An open question is whether the war has made Hezbollah's disarmament more or less likely. Before the U.N. Security Council resolution passed last week, Amal Saad Ghorayeb, a professor at Lebanese American University in Beirut and author of Hizbullah: Politics and Religion, was on record as saying there was no way Hezbollah would disarm without a national defense strategy in place, and such a strategy was years away. Rashid Khalidi, a professor of Arab studies at the Middle East Institute at Columbia University, wrote in an Aug. 13 article in the Chicago Tribune that after the month just passed, with Lebanon devastated by Israeli attacks, the idea that this or any Lebanese government would force Hezbollah to disarm is a "perfect fantasy."
There are new facts on the ground, however, that may change that.
"So far Hezbollah has proved to be not only militarily resilient but politically very pragmatic and intelligent," Gerges said. "Just on Saturday [Aug. 12], Nasrallah made it very clear that he will accept the deployment of the Lebanese army into southern Lebanon. He also welcomed the deployment of an international force, UNIFIL, in south Lebanon and said he would cooperate. This tells me that Hezbollah is adjusting to the emerging political realities."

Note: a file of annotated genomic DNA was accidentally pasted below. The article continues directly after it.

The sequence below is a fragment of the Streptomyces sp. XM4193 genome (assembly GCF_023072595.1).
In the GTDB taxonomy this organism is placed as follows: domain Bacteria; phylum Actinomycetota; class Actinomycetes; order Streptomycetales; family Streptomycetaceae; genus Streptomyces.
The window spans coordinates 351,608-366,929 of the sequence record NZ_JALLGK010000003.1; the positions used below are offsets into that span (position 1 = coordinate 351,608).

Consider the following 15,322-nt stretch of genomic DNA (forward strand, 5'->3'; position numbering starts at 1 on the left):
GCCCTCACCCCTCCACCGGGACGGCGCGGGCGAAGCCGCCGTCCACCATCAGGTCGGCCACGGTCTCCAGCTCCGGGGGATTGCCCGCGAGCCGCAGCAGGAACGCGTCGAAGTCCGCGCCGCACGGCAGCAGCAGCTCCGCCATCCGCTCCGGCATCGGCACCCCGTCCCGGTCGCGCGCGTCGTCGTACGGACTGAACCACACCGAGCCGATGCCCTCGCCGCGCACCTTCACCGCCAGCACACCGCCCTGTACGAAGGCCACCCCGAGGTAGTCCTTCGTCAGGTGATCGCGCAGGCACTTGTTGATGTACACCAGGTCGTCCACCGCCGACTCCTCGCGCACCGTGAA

Still, Gerges said how Hezbollah will decide the political calculation it's facing is uncertain. "This is the most difficult question facing Hezbollah and facing Lebanon in the next few weeks," he observed.
Other daunting tasks lie ahead, not least of which is the issue of Lebanese reconstruction. "Lebanese civil society is still very tenuous and very fragile," noted Ibrahim of the Arab-American Institute. "This is a country still recovering from a brutal civil war, and in some respects the issues that led to that conflict have not been fully addressed."
[Margot Patterson is an NCR writer. Her e-mail address is firstname.lastname@example.org.]
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|Publication:||National Catholic Reporter|
|Date:||Aug 25, 2006|